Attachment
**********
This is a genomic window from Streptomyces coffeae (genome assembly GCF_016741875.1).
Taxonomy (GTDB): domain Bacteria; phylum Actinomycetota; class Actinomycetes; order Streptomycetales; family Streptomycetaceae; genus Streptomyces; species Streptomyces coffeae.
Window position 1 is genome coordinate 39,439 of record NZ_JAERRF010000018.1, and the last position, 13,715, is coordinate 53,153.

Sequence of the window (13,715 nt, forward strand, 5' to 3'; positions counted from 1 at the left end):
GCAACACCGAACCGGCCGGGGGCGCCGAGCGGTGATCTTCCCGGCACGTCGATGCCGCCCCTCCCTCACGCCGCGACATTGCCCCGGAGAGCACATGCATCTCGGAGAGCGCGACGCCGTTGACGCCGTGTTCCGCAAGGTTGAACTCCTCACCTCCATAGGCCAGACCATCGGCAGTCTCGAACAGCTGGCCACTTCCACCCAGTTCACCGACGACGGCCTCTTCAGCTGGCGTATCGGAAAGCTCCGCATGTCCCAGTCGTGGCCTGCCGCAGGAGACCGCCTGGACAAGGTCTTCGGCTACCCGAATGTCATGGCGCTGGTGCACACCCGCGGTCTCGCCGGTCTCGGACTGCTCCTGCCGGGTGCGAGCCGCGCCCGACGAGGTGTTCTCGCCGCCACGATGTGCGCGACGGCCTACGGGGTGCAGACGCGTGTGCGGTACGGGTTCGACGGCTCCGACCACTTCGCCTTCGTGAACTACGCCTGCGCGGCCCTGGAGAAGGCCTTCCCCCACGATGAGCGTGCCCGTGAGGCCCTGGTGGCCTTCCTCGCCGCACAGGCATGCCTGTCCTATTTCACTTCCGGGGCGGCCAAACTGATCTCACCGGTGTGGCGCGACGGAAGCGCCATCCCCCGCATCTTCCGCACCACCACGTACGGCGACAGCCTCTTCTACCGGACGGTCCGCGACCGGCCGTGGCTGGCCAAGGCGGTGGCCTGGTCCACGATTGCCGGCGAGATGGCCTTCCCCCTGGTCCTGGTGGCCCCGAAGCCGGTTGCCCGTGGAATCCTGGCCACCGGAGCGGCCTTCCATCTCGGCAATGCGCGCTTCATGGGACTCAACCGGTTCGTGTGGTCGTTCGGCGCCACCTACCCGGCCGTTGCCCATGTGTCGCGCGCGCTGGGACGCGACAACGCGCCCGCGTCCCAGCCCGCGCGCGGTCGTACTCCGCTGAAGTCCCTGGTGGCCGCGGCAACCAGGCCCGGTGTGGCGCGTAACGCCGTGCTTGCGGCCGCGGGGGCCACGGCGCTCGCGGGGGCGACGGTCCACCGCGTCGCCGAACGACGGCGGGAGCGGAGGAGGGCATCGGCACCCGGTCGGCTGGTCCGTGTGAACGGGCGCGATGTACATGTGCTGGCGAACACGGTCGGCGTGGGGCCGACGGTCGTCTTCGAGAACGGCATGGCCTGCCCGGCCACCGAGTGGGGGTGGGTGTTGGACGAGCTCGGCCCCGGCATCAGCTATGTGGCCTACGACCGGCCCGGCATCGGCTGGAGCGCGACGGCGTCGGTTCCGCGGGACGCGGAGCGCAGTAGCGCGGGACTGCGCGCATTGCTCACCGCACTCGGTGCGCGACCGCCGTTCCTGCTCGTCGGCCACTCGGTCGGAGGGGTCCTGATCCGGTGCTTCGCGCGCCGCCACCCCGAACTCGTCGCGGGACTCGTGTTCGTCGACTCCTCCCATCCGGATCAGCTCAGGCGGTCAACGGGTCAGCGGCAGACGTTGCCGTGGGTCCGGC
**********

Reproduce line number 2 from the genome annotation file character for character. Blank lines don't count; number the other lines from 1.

Taxonomy (GTDB): domain Bacteria; phylum Actinomycetota; class Actinomycetes; order Streptomycetales; family Streptomycetaceae; genus Streptomyces; species Streptomyces coffeae.